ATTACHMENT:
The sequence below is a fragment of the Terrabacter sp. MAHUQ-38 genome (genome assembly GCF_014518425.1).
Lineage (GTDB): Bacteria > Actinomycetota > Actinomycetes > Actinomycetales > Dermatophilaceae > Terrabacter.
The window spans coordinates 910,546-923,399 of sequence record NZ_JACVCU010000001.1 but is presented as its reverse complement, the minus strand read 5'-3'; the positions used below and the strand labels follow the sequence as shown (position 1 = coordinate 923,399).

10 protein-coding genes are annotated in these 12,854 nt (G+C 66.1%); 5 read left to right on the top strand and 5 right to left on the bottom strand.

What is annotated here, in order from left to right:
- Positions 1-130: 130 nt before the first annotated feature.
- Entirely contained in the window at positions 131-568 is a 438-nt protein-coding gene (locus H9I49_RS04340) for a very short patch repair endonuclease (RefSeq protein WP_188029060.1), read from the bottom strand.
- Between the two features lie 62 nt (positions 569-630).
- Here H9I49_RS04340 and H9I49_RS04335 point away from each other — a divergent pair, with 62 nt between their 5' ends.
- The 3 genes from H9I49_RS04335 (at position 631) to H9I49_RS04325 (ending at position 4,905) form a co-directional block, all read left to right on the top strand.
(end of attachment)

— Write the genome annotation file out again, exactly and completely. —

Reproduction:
The sequence below is a fragment of the Terrabacter sp. MAHUQ-38 genome (genome assembly GCF_014518425.1).
Lineage (GTDB): Bacteria > Actinomycetota > Actinomycetes > Actinomycetales > Dermatophilaceae > Terrabacter.
The window spans coordinates 910,546-923,399 of sequence record NZ_JACVCU010000001.1 but is presented as its reverse complement, the minus strand read 5'-3'; the positions used below and the strand labels follow the sequence as shown (position 1 = coordinate 923,399).

10 protein-coding genes are annotated in these 12,854 nt (G+C 66.1%); 5 read left to right on the top strand and 5 right to left on the bottom strand.

What is annotated here, in order from left to right:
- Positions 1-130: 130 nt before the first annotated feature.
- Entirely contained in the window at positions 131-568 is a 438-nt protein-coding gene (locus H9I49_RS04340) for a very short patch repair endonuclease (RefSeq protein WP_188029060.1), read from the bottom strand.
- Between the two features lie 62 nt (positions 569-630).
- Here H9I49_RS04340 and H9I49_RS04335 point away from each other — a divergent pair, with 62 nt between their 5' ends.
- The 3 genes from H9I49_RS04335 (at position 631) to H9I49_RS04325 (ending at position 4,905) form a co-directional block, all read left to right on the top strand.